The Aga Khan visits Kenya as he marks his Diamond Jubilee

Friday April 13 2018

The Aga Khan

Foreign Affairs Cabinet Secretary Monica Juma (second left) receives The Aga Khan on his arrival at the Jomo Kenyatta International Airport in Nairobi on April 12, 2018. The Aga Khan is on a three-day official visit to Kenya. PHOTO | COURTESY 

By NATION REPORTER
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The Aga Khan, 49th hereditary Imam (spiritual leader) of the Shia Ismaili Muslims, is visiting Kenya at the invitation of the government.

He landed at the Jomo Kenyatta International Airport in Nairobi on Thursday evening was received by Foreign Affairs Cabinet Secretary Monica Juma and leaders from the Ismaili community and the Aga Khan Development Network (AKDN).

7.5 MILLION

While in Nairobi, the Aga Khan is expected to meet with President Uhuru Kenyatta at State House.

The meeting will focus on the longstanding partnership between the Imamat and the Aga Khan Development Network.

The AKDN has been engaged in the development of Kenya for over a century and has enjoyed a strong relationship with the government.

An agreement of cooperation for development was signed with Kenya in 1996 and recognises AKDN’s contributions to national development while creating an enabling framework for its activities.

Through its several interventions in education, health, poverty alleviation, finance, insurance, tourism promotion, conservation and civil society strengthening, AKDN has been improving the quality of life of Kenyans.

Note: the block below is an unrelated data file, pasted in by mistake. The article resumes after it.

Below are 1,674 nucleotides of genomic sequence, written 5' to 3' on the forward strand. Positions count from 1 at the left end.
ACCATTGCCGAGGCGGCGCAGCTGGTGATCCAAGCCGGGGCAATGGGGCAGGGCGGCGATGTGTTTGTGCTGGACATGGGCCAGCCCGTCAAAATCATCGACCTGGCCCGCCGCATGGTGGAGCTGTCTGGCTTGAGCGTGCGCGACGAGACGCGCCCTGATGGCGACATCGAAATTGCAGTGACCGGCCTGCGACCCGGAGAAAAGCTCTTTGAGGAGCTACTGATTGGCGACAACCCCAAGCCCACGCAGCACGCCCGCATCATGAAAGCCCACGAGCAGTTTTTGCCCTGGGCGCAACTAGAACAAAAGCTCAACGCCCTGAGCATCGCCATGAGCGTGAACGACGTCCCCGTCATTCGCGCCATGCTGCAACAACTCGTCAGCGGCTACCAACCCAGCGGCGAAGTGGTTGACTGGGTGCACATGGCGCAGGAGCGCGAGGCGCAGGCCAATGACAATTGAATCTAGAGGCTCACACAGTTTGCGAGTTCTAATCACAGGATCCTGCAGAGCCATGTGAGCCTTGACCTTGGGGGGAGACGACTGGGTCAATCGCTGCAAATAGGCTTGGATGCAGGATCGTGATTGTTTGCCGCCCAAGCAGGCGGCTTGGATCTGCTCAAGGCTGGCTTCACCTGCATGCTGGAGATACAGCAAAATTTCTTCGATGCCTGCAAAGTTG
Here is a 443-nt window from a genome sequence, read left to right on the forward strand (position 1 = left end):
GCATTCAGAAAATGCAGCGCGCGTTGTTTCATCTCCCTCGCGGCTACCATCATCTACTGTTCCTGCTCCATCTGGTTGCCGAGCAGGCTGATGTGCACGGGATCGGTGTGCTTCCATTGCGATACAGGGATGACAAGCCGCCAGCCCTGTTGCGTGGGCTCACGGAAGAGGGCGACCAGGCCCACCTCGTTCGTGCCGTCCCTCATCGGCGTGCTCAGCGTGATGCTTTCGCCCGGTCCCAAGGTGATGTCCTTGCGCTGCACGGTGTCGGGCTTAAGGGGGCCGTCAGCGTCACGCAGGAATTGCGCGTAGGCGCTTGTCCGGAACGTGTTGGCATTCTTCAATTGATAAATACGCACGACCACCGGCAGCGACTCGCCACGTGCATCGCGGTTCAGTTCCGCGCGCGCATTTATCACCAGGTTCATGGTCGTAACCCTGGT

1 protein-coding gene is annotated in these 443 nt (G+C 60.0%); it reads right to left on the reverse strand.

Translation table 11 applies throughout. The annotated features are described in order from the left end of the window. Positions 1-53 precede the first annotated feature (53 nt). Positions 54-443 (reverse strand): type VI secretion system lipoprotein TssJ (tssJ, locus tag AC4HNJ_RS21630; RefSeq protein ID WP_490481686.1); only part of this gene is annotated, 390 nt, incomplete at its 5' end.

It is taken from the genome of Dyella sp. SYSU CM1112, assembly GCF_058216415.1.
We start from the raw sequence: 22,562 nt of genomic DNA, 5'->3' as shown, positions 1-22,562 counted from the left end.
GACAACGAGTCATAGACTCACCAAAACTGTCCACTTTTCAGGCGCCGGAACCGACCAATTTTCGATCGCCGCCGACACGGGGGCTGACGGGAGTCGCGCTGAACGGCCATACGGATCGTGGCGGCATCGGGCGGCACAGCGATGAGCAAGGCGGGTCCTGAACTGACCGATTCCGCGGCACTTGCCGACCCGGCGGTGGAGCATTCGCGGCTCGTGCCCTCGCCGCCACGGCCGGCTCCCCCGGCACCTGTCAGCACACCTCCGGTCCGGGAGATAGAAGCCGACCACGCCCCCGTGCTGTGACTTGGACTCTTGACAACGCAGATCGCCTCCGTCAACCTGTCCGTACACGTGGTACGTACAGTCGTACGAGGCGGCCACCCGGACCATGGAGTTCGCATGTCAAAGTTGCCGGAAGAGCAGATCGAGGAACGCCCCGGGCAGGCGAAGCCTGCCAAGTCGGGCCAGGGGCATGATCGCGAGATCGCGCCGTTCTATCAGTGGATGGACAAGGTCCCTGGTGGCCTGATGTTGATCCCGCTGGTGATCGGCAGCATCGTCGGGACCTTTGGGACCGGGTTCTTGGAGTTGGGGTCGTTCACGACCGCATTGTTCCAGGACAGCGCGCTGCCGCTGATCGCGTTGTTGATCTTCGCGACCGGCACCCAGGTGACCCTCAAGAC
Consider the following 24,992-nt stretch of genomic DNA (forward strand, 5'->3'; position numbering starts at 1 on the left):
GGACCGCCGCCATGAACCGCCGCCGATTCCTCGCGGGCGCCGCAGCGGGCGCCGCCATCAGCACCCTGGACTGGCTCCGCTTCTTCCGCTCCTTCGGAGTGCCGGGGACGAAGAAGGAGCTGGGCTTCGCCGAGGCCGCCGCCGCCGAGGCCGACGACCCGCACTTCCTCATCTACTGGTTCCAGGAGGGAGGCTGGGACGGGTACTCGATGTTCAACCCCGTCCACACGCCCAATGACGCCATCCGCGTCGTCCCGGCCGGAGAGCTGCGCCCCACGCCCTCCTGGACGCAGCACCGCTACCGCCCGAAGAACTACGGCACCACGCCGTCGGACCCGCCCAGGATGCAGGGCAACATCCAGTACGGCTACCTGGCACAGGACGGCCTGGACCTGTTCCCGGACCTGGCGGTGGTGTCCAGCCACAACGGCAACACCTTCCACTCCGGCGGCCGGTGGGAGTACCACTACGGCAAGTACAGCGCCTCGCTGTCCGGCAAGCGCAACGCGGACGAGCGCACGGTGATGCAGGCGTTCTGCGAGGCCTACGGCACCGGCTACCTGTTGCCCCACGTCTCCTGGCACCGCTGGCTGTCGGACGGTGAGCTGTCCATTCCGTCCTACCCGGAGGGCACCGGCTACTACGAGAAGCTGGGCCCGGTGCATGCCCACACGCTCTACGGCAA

Every year, the AKDN touches the lives of over 7.5 million Kenyans directly and 4 million indirectly.

The visit to Kenya marks the Aga Khan’s Diamond Jubilee— 60 years since his accession to his role of spiritual leadership, and is part of a year-long celebration which commenced on July 11, 2017.

60 YEARS

The Diamond Jubilee celebrations represent both a recognition of the Aga Khan’s work over the last 60 years and an opportunity to launch new initiatives.

In October last year, the Aga Khan launched the Global Centre for Pluralism Awards— amongst the recipients was Kenyan Alice Nderitu; peacemaker, conflict mediator and gender equality advocate, who was recognized for unparalleled and sustained commitment to building more inclusive, peaceful societies.

In Kenya, past Jubilee initiatives have included the Platinum Jubilee Hospital, which was inaugurated by the Aga Khan in 1958 and which is now the non-profit Aga Khan University Hospital in Nairobi (one of the few hospitals in Africa to be ISO- and JCI-accredited); the Diamond Jubilee Investment Trust, which started off as a community lending enterprise, and grew into a major retail financial institution – now called Diamond Trust Bank (DTB) – that helps promote small and medium enterprises across East Africa; the Jubilee Insurance companies, the largest providers of life and medical insurance across East Africa and Asia; and the non-profit Diamond Jubilee Schools in India and Pakistan, which were among the first to educate girls.

Ten years ago, during his Golden Jubilee, the Aga Khan expanded the role of the Faculty of Health Sciences at the Aga Khan University and Heart and Cancer.